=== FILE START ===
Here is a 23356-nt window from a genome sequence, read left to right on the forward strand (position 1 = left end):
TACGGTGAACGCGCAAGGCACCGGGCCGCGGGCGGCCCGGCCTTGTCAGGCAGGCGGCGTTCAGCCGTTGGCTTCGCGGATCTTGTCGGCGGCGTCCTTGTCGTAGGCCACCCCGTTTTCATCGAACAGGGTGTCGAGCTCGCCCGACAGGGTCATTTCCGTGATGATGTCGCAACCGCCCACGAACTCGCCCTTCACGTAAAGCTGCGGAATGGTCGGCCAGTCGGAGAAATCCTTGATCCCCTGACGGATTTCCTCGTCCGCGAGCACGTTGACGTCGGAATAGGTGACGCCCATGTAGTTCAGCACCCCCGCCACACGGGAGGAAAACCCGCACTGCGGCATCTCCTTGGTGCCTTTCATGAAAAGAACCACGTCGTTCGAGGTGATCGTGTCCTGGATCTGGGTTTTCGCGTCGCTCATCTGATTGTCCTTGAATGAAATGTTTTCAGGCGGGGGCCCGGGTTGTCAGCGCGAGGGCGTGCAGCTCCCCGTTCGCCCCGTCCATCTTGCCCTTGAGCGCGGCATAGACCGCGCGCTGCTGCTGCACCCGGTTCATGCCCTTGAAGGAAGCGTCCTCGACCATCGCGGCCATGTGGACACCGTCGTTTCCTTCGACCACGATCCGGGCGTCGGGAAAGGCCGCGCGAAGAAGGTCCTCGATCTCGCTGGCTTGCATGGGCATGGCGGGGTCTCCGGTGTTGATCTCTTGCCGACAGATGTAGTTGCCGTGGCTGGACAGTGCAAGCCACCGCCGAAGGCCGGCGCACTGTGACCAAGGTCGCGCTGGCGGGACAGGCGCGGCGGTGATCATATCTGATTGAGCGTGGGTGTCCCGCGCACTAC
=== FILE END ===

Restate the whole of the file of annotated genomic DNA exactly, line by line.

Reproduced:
Here is a 23356-nt window from a genome sequence, read left to right on the forward strand (position 1 = left end):
TACGGTGAACGCGCAAGGCACCGGGCCGCGGGCGGCCCGGCCTTGTCAGGCAGGCGGCGTTCAGCCGTTGGCTTCGCGGATCTTGTCGGCGGCGTCCTTGTCGTAGGCCACCCCGTTTTCATCGAACAGGGTGTCGAGCTCGCCCGACAGGGTCATTTCCGTGATGATGTCGCAACCGCCCACGAACTCGCCCTTCACGTAAAGCTGCGGAATGGTCGGCCAGTCGGAGAAATCCTTGATCCCCTGACGGATTTCCTCGTCCGCGAGCACGTTGACGTCGGAATAGGTGACGCCCATGTAGTTCAGCACCCCCGCCACACGGGAGGAAAACCCGCACTGCGGCATCTCCTTGGTGCCTTTCATGAAAAGAACCACGTCGTTCGAGGTGATCGTGTCCTGGATCTGGGTTTTCGCGTCGCTCATCTGATTGTCCTTGAATGAAATGTTTTCAGGCGGGGGCCCGGGTTGTCAGCGCGAGGGCGTGCAGCTCCCCGTTCGCCCCGTCCATCTTGCCCTTGAGCGCGGCATAGACCGCGCGCTGCTGCTGCACCCGGTTCATGCCCTTGAAGGAAGCGTCCTCGACCATCGCGGCCATGTGGACACCGTCGTTTCCTTCGACCACGATCCGGGCGTCGGGAAAGGCCGCGCGAAGAAGGTCCTCGATCTCGCTGGCTTGCATGGGCATGGCGGGGTCTCCGGTGTTGATCTCTTGCCGACAGATGTAGTTGCCGTGGCTGGACAGTGCAAGCCACCGCCGAAGGCCGGCGCACTGTGACCAAGGTCGCGCTGGCGGGACAGGCGCGGCGGTGATCATATCTGATTGAGCGTGGGTGTCCCGCGCACTAC